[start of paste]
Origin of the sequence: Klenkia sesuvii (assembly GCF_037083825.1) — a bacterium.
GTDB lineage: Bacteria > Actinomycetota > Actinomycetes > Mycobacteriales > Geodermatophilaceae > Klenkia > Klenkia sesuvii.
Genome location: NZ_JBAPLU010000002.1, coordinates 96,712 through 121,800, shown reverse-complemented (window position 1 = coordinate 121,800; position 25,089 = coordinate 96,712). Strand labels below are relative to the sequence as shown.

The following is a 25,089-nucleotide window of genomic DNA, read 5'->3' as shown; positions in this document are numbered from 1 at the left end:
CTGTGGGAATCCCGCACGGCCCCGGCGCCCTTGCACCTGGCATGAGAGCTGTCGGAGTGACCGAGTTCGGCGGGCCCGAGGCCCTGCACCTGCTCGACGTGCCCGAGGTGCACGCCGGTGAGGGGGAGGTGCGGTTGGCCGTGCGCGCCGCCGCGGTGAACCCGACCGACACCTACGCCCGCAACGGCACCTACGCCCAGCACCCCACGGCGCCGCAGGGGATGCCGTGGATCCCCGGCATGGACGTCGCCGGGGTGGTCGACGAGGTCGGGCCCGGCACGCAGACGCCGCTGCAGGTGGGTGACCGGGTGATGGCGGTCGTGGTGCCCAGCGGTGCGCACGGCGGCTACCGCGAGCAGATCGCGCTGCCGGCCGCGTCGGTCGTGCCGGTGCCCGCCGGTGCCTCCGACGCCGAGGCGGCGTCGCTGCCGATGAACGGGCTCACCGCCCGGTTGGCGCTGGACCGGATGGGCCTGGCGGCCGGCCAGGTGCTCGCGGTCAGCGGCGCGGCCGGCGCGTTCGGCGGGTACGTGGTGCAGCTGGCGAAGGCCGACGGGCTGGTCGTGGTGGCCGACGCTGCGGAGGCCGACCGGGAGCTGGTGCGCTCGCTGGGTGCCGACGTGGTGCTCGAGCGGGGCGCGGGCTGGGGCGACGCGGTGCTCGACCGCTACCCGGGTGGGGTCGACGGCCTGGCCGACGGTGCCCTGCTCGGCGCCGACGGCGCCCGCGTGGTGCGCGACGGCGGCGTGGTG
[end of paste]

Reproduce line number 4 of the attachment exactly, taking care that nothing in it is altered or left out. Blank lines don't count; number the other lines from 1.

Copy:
The following is a 25,089-nucleotide window of genomic DNA, read 5'->3' as shown; positions in this document are numbered from 1 at the left end: